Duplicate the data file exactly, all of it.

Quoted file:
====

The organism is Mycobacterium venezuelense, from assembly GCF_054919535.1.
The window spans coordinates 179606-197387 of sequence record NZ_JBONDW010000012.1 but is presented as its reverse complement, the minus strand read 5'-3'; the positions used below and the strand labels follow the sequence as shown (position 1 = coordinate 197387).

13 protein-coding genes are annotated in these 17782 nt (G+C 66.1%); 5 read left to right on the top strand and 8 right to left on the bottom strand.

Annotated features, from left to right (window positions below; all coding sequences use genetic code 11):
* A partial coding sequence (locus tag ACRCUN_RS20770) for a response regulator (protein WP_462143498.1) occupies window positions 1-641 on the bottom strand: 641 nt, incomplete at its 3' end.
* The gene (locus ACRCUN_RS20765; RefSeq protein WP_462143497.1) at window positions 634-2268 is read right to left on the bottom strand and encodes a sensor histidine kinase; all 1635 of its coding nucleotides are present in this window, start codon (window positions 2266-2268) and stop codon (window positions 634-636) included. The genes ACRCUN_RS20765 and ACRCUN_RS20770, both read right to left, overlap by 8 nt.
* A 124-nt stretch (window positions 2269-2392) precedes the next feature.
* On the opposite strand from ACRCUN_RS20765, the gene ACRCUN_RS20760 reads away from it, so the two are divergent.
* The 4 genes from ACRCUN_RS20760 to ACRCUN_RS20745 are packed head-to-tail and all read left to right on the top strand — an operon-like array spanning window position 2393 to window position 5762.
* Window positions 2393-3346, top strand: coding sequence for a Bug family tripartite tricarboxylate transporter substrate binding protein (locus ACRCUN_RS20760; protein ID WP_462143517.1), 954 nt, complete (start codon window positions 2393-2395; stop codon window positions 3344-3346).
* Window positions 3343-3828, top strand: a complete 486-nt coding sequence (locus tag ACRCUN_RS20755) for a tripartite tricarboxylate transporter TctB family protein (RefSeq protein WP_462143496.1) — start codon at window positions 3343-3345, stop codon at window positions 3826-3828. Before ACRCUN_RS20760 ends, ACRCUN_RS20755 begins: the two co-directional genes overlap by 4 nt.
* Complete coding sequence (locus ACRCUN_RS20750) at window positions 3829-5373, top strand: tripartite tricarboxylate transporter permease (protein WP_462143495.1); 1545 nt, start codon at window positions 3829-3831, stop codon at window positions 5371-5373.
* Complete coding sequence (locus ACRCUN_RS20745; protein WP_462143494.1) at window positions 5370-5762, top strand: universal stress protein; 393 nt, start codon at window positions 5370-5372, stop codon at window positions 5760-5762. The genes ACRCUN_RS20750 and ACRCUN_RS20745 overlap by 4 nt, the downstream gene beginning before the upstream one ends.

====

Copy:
The organism is Mycobacterium venezuelense, from assembly GCF_054919535.1.
The window spans coordinates 179606-197387 of sequence record NZ_JBONDW010000012.1 but is presented as its reverse complement, the minus strand read 5'-3'; the positions used below and the strand labels follow the sequence as shown (position 1 = coordinate 197387).

13 protein-coding genes are annotated in these 17782 nt (G+C 66.1%); 5 read left to right on the top strand and 8 right to left on the bottom strand.

Annotated features, from left to right (window positions below; all coding sequences use genetic code 11):
* A partial coding sequence (locus tag ACRCUN_RS20770) for a response regulator (protein WP_462143498.1) occupies window positions 1-641 on the bottom strand: 641 nt, incomplete at its 3' end.
* The gene (locus ACRCUN_RS20765; RefSeq protein WP_462143497.1) at window positions 634-2268 is read right to left on the bottom strand and encodes a sensor histidine kinase; all 1635 of its coding nucleotides are present in this window, start codon (window positions 2266-2268) and stop codon (window positions 634-636) included. The genes ACRCUN_RS20765 and ACRCUN_RS20770, both read right to left, overlap by 8 nt.
* A 124-nt stretch (window positions 2269-2392) precedes the next feature.
* On the opposite strand from ACRCUN_RS20765, the gene ACRCUN_RS20760 reads away from it, so the two are divergent.
* The 4 genes from ACRCUN_RS20760 to ACRCUN_RS20745 are packed head-to-tail and all read left to right on the top strand — an operon-like array spanning window position 2393 to window position 5762.
* Window positions 2393-3346, top strand: coding sequence for a Bug family tripartite tricarboxylate transporter substrate binding protein (locus ACRCUN_RS20760; protein ID WP_462143517.1), 954 nt, complete (start codon window positions 2393-2395; stop codon window positions 3344-3346).
* Window positions 3343-3828, top strand: a complete 486-nt coding sequence (locus tag ACRCUN_RS20755) for a tripartite tricarboxylate transporter TctB family protein (RefSeq protein WP_462143496.1) — start codon at window positions 3343-3345, stop codon at window positions 3826-3828. Before ACRCUN_RS20760 ends, ACRCUN_RS20755 begins: the two co-directional genes overlap by 4 nt.
* Complete coding sequence (locus ACRCUN_RS20750) at window positions 3829-5373, top strand: tripartite tricarboxylate transporter permease (protein WP_462143495.1); 1545 nt, start codon at window positions 3829-3831, stop codon at window positions 5371-5373.
* Complete coding sequence (locus ACRCUN_RS20745; protein WP_462143494.1) at window positions 5370-5762, top strand: universal stress protein; 393 nt, start codon at window positions 5370-5372, stop codon at window positions 5760-5762. The genes ACRCUN_RS20750 and ACRCUN_RS20745 overlap by 4 nt, the downstream gene beginning before the upstream one ends.